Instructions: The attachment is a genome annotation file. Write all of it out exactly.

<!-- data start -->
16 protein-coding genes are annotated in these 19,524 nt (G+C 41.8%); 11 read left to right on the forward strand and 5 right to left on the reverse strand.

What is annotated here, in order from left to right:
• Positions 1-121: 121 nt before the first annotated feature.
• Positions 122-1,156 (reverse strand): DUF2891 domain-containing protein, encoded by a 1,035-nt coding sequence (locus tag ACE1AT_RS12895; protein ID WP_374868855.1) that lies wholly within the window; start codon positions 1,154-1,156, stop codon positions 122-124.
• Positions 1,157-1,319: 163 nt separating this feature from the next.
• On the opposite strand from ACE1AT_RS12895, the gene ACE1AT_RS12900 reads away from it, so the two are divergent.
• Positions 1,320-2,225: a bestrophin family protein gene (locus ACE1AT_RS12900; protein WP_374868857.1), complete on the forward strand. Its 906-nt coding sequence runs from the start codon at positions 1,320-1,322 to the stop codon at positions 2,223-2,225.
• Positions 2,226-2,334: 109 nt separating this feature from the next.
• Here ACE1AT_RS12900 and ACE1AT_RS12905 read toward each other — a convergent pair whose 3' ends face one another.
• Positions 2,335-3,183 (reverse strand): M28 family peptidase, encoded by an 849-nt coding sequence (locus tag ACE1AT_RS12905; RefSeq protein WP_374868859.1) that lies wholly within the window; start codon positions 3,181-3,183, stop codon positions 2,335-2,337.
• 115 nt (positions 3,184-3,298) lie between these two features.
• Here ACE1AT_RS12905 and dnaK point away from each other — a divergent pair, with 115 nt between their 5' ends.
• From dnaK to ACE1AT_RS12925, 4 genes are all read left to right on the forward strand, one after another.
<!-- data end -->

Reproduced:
16 protein-coding genes are annotated in these 19,524 nt (G+C 41.8%); 11 read left to right on the forward strand and 5 right to left on the reverse strand.

What is annotated here, in order from left to right:
• Positions 1-121: 121 nt before the first annotated feature.
• Positions 122-1,156 (reverse strand): DUF2891 domain-containing protein, encoded by a 1,035-nt coding sequence (locus tag ACE1AT_RS12895; protein ID WP_374868855.1) that lies wholly within the window; start codon positions 1,154-1,156, stop codon positions 122-124.
• Positions 1,157-1,319: 163 nt separating this feature from the next.
• On the opposite strand from ACE1AT_RS12895, the gene ACE1AT_RS12900 reads away from it, so the two are divergent.
• Positions 1,320-2,225: a bestrophin family protein gene (locus ACE1AT_RS12900; protein WP_374868857.1), complete on the forward strand. Its 906-nt coding sequence runs from the start codon at positions 1,320-1,322 to the stop codon at positions 2,223-2,225.
• Positions 2,226-2,334: 109 nt separating this feature from the next.
• Here ACE1AT_RS12900 and ACE1AT_RS12905 read toward each other — a convergent pair whose 3' ends face one another.
• Positions 2,335-3,183 (reverse strand): M28 family peptidase, encoded by an 849-nt coding sequence (locus tag ACE1AT_RS12905; RefSeq protein WP_374868859.1) that lies wholly within the window; start codon positions 3,181-3,183, stop codon positions 2,335-2,337.
• 115 nt (positions 3,184-3,298) lie between these two features.
• Here ACE1AT_RS12905 and dnaK point away from each other — a divergent pair, with 115 nt between their 5' ends.
• From dnaK to ACE1AT_RS12925, 4 genes are all read left to right on the forward strand, one after another.